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Joined-up thinking

The threat of hackers stealing sensitive data has made some schools wary of

linking computers via a network, reports Phil Revell.

THE STORY made the front pages of the local paper: West Midlands pupils had set up an Internet dating service using lists of names and addresses they had obtained from the school.

Many suspected that the youngsters had hacked into the school's computer system to get the information.

The case illustrates a real dilemma: putting all school information - for administration as well as for the curriculum - on the same computer system would be so convenient, but how do you stop sensitive information slipping into the wrong hands?

Many think networking is an essential step on the road to managing schools effectively. But last year one correspondent to The TES said the idea was plain "bonkers" - a comment that provoked a great response.

Putting it bluntly, networking is a minefield. It involves one of the largest spending decisions facing schools and, as you can imagine, such a big decision fuels heated debate.

Networking simply means wiring up of computers to allow easy communication between machines. The advantages of this for the classroom are immense: it makes Internet access easier, allows machines to share software and gives pupils and teachers the freedom to work from almost any machine. Any school with more than a couple of computers can run a network.

However, many senior managers are concerned that confidential information will find its way into the wrong hands, or that young hackers could use their skills to create havoc with a school's system.

One authority took the threat so seriously that it spent tens of thousands of pounds creating a separate administration network - for the whole area. Telford and the Wrekin in Shropshire has installed a netwrk that offers "broad-band" high-speed access to all the authority's schools and libraries.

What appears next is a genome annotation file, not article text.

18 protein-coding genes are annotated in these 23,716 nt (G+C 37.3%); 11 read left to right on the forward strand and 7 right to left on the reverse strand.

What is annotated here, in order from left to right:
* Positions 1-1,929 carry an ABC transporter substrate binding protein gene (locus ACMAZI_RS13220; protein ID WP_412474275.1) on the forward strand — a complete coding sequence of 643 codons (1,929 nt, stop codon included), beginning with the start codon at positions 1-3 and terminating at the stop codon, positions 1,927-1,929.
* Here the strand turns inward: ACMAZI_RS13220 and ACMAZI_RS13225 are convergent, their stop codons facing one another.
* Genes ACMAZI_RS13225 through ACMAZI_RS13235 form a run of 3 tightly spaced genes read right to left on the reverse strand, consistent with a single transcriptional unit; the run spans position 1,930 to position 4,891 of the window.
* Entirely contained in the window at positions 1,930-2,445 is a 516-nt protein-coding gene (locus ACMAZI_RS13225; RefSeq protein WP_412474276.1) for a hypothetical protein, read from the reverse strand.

However, administration is run over a parallel network, with separate optical lines and separate host servers in schools.

"We don't want some cute 11-year-olds getting into our finances and ending up in Barbados," says Graham Foster, Shropshire council's resources and development manager.

Senior managers in schools are equally cautious. Robin Davies is information technology project manager in Bracknell Forest: "This is a hot issue for schools," he says. "There's a strong desire for a physical separation. By and large, in our secondary schools there are separate networks."

But are such fears misplaced? Manufacturers and suppliers think so. Indeed, one spoke of "paranoia" in schools over the issue. "There is no reason to keep the systems physically separate," says John Warwick from Capita, the firm which supplies the Schools Information Management System (SIMS). "Let the security system handle it."

RM, a leading computer firm, is equally forthright. In a recent survey it found that three out of four schools wanted to keep the systems separate.

RM will fit the system the client demands and, if schools are concerned about security, they can fit dual-port "routers" which split a single ISDN (high-speed communication) line into two networks. But the company believes that schools should consider the advantages of running one system.

"If you are going to make the teacher's life easier you have to have one machine to do everything," says Ray Fleming, RM's secondary schools' manager.

In the case of the West Midlands school, the computer systm was found not guilty. As so often with new technology, operator error was to blame: the pupils had simply filched class lists left on a teacher's desk.

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